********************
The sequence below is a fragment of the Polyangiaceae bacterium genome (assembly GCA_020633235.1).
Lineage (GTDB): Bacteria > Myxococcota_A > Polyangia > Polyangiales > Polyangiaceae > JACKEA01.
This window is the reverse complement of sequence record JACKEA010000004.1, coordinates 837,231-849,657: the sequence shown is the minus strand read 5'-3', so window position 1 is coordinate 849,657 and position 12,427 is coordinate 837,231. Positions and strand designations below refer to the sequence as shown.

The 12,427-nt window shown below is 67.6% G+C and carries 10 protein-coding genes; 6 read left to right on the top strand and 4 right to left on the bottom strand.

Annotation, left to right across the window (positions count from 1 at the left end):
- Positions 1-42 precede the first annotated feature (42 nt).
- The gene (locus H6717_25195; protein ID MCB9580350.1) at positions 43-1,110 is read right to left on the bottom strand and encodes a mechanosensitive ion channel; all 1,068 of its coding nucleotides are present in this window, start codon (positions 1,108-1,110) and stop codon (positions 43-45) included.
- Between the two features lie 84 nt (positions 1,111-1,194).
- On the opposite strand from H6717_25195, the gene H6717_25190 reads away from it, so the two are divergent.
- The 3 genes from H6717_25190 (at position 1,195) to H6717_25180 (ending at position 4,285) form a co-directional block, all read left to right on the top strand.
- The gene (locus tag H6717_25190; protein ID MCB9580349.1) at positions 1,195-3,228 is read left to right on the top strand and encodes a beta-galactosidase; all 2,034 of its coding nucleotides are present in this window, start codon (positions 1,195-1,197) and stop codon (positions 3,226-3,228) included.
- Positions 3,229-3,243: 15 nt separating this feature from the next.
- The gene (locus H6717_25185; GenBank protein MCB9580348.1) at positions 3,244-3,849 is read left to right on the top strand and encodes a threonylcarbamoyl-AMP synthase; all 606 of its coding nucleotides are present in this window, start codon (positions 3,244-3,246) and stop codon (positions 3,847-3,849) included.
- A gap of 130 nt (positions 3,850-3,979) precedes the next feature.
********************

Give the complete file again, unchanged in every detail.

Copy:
The sequence below is a fragment of the Polyangiaceae bacterium genome (assembly GCA_020633235.1).
Lineage (GTDB): Bacteria > Myxococcota_A > Polyangia > Polyangiales > Polyangiaceae > JACKEA01.
This window is the reverse complement of sequence record JACKEA010000004.1, coordinates 837,231-849,657: the sequence shown is the minus strand read 5'-3', so window position 1 is coordinate 849,657 and position 12,427 is coordinate 837,231. Positions and strand designations below refer to the sequence as shown.

The 12,427-nt window shown below is 67.6% G+C and carries 10 protein-coding genes; 6 read left to right on the top strand and 4 right to left on the bottom strand.

Annotation, left to right across the window (positions count from 1 at the left end):
- Positions 1-42 precede the first annotated feature (42 nt).
- The gene (locus H6717_25195; protein ID MCB9580350.1) at positions 43-1,110 is read right to left on the bottom strand and encodes a mechanosensitive ion channel; all 1,068 of its coding nucleotides are present in this window, start codon (positions 1,108-1,110) and stop codon (positions 43-45) included.
- Between the two features lie 84 nt (positions 1,111-1,194).
- On the opposite strand from H6717_25195, the gene H6717_25190 reads away from it, so the two are divergent.
- The 3 genes from H6717_25190 (at position 1,195) to H6717_25180 (ending at position 4,285) form a co-directional block, all read left to right on the top strand.
- The gene (locus tag H6717_25190; protein ID MCB9580349.1) at positions 1,195-3,228 is read left to right on the top strand and encodes a beta-galactosidase; all 2,034 of its coding nucleotides are present in this window, start codon (positions 1,195-1,197) and stop codon (positions 3,226-3,228) included.
- Positions 3,229-3,243: 15 nt separating this feature from the next.
- The gene (locus H6717_25185; GenBank protein MCB9580348.1) at positions 3,244-3,849 is read left to right on the top strand and encodes a threonylcarbamoyl-AMP synthase; all 606 of its coding nucleotides are present in this window, start codon (positions 3,244-3,246) and stop codon (positions 3,847-3,849) included.
- A gap of 130 nt (positions 3,850-3,979) precedes the next feature.